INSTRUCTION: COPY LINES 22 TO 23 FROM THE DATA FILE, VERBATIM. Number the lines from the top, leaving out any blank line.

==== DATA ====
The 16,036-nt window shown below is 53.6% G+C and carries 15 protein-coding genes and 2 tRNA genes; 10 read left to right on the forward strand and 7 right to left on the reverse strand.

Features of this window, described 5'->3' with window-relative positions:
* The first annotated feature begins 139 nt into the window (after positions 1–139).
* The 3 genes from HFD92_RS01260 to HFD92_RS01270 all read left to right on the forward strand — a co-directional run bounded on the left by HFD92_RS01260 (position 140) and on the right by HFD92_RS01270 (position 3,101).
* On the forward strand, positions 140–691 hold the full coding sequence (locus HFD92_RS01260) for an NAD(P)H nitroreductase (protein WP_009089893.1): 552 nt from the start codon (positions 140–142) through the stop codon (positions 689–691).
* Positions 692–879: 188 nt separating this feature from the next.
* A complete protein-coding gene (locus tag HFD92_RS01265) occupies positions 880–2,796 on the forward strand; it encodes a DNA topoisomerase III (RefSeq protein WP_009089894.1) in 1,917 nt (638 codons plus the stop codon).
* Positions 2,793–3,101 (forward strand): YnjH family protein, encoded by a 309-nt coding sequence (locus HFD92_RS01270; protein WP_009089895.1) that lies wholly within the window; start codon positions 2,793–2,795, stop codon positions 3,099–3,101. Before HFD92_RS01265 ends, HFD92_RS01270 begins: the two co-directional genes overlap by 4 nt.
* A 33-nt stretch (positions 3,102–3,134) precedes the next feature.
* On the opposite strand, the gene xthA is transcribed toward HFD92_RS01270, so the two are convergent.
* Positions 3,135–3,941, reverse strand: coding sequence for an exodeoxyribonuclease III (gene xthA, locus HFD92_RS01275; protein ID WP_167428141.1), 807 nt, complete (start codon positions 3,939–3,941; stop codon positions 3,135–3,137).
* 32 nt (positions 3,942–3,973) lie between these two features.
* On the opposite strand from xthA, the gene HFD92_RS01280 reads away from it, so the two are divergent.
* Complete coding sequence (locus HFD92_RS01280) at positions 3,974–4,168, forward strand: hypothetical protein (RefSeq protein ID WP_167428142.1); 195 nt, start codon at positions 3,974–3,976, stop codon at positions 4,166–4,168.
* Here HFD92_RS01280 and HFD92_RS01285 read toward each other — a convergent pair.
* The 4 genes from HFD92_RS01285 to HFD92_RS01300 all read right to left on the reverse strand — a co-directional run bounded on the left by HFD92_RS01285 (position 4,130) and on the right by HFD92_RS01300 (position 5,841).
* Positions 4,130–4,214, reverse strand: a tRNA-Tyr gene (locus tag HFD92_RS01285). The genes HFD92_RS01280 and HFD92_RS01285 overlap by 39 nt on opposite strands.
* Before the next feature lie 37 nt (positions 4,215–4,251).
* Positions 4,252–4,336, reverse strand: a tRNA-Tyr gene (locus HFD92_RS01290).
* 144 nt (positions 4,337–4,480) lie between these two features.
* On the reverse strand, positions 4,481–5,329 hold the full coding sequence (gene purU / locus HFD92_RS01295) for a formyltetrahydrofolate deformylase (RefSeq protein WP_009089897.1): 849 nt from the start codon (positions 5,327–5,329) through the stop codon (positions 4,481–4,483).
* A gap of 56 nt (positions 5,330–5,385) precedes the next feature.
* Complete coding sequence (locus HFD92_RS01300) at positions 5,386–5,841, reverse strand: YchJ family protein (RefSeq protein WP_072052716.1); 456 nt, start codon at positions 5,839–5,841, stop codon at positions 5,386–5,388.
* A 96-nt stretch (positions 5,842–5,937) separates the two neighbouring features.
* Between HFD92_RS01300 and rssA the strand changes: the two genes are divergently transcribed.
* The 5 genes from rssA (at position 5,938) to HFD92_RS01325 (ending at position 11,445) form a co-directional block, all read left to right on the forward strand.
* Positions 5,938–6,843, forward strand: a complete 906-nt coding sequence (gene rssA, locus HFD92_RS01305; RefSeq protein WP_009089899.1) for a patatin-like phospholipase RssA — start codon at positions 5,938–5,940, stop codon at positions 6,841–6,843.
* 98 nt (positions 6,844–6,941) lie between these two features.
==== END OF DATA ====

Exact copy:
* A gap of 56 nt (positions 5,330–5,385) precedes the next feature.
* Complete coding sequence (locus HFD92_RS01300) at positions 5,386–5,841, reverse strand: YchJ family protein (RefSeq protein WP_072052716.1); 456 nt, start codon at positions 5,839–5,841, stop codon at positions 5,386–5,388.